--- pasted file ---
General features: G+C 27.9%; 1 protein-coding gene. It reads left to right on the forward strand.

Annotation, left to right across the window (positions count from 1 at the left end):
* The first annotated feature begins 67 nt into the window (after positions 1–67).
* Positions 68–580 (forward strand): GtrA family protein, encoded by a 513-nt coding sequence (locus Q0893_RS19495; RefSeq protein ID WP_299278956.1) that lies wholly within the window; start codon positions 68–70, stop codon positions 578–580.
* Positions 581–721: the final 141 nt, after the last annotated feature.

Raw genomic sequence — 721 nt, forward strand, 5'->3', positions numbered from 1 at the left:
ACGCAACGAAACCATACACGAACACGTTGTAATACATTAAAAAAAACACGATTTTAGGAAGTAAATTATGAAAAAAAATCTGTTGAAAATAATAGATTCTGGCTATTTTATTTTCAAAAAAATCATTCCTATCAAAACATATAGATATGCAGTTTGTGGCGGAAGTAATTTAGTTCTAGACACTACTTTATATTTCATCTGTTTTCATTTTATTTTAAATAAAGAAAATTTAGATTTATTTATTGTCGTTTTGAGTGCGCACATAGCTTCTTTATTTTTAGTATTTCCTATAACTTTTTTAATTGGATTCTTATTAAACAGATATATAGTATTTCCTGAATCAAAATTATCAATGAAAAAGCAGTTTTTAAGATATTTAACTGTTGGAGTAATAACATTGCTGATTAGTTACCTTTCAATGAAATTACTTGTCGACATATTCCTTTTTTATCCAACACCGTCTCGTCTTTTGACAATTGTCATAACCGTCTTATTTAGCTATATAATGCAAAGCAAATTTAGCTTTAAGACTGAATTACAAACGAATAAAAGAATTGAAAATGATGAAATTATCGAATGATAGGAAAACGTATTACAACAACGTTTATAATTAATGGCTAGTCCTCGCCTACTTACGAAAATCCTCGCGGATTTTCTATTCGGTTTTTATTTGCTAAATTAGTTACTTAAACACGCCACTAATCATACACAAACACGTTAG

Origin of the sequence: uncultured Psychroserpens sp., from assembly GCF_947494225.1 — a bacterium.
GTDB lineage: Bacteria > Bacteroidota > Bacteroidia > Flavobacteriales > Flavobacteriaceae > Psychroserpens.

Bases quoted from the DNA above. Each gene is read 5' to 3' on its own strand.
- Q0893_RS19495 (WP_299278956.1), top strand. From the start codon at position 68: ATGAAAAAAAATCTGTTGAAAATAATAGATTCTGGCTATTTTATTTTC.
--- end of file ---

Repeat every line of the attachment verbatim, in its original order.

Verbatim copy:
General features: G+C 27.9%; 1 protein-coding gene. It reads left to right on the forward strand.

Annotation, left to right across the window (positions count from 1 at the left end):
* The first annotated feature begins 67 nt into the window (after positions 1–67).
* Positions 68–580 (forward strand): GtrA family protein, encoded by a 513-nt coding sequence (locus Q0893_RS19495; RefSeq protein ID WP_299278956.1) that lies wholly within the window; start codon positions 68–70, stop codon positions 578–580.
* Positions 581–721: the final 141 nt, after the last annotated feature.

Raw genomic sequence — 721 nt, forward strand, 5'->3', positions numbered from 1 at the left:
ACGCAACGAAACCATACACGAACACGTTGTAATACATTAAAAAAAACACGATTTTAGGAAGTAAATTATGAAAAAAAATCTGTTGAAAATAATAGATTCTGGCTATTTTATTTTCAAAAAAATCATTCCTATCAAAACATATAGATATGCAGTTTGTGGCGGAAGTAATTTAGTTCTAGACACTACTTTATATTTCATCTGTTTTCATTTTATTTTAAATAAAGAAAATTTAGATTTATTTATTGTCGTTTTGAGTGCGCACATAGCTTCTTTATTTTTAGTATTTCCTATAACTTTTTTAATTGGATTCTTATTAAACAGATATATAGTATTTCCTGAATCAAAATTATCAATGAAAAAGCAGTTTTTAAGATATTTAACTGTTGGAGTAATAACATTGCTGATTAGTTACCTTTCAATGAAATTACTTGTCGACATATTCCTTTTTTATCCAACACCGTCTCGTCTTTTGACAATTGTCATAACCGTCTTATTTAGCTATATAATGCAAAGCAAATTTAGCTTTAAGACTGAATTACAAACGAATAAAAGAATTGAAAATGATGAAATTATCGAATGATAGGAAAACGTATTACAACAACGTTTATAATTAATGGCTAGTCCTCGCCTACTTACGAAAATCCTCGCGGATTTTCTATTCGGTTTTTATTTGCTAAATTAGTTACTTAAACACGCCACTAATCATACACAAACACGTTAG

Origin of the sequence: uncultured Psychroserpens sp., from assembly GCF_947494225.1 — a bacterium.
GTDB lineage: Bacteria > Bacteroidota > Bacteroidia > Flavobacteriales > Flavobacteriaceae > Psychroserpens.

Bases quoted from the DNA above. Each gene is read 5' to 3' on its own strand.
- Q0893_RS19495 (WP_299278956.1), top strand. From the start codon at position 68: ATGAAAAAAAATCTGTTGAAAATAATAGATTCTGGCTATTTTATTTTC.